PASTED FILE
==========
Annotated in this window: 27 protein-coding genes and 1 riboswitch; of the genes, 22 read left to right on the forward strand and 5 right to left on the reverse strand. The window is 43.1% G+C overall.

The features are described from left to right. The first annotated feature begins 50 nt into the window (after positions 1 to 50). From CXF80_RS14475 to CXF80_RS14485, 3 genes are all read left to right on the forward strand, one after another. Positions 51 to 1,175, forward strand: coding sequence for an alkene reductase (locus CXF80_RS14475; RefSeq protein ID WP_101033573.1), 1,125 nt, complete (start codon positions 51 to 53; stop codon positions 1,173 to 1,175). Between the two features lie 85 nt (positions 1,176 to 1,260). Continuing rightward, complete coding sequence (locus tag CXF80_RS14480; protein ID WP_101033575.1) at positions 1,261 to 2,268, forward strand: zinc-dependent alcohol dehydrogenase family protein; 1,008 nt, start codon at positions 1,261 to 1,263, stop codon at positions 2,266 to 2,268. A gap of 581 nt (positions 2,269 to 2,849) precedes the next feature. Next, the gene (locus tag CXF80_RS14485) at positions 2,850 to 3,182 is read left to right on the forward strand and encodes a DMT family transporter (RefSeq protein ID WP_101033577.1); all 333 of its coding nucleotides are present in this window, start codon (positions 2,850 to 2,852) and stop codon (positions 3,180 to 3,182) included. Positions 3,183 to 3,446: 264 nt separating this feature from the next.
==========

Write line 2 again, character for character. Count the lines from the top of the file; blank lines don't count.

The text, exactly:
The features are described from left to right. The first annotated feature begins 50 nt into the window (after positions 1 to 50). From CXF80_RS14475 to CXF80_RS14485, 3 genes are all read left to right on the forward strand, one after another. Positions 51 to 1,175, forward strand: coding sequence for an alkene reductase (locus CXF80_RS14475; RefSeq protein ID WP_101033573.1), 1,125 nt, complete (start codon positions 51 to 53; stop codon positions 1,173 to 1,175). Between the two features lie 85 nt (positions 1,176 to 1,260). Continuing rightward, complete coding sequence (locus tag CXF80_RS14480; protein ID WP_101033575.1) at positions 1,261 to 2,268, forward strand: zinc-dependent alcohol dehydrogenase family protein; 1,008 nt, start codon at positions 1,261 to 1,263, stop codon at positions 2,266 to 2,268. A gap of 581 nt (positions 2,269 to 2,849) precedes the next feature. Next, the gene (locus tag CXF80_RS14485) at positions 2,850 to 3,182 is read left to right on the forward strand and encodes a DMT family transporter (RefSeq protein ID WP_101033577.1); all 333 of its coding nucleotides are present in this window, start codon (positions 2,850 to 2,852) and stop codon (positions 3,180 to 3,182) included. Positions 3,183 to 3,446: 264 nt separating this feature from the next.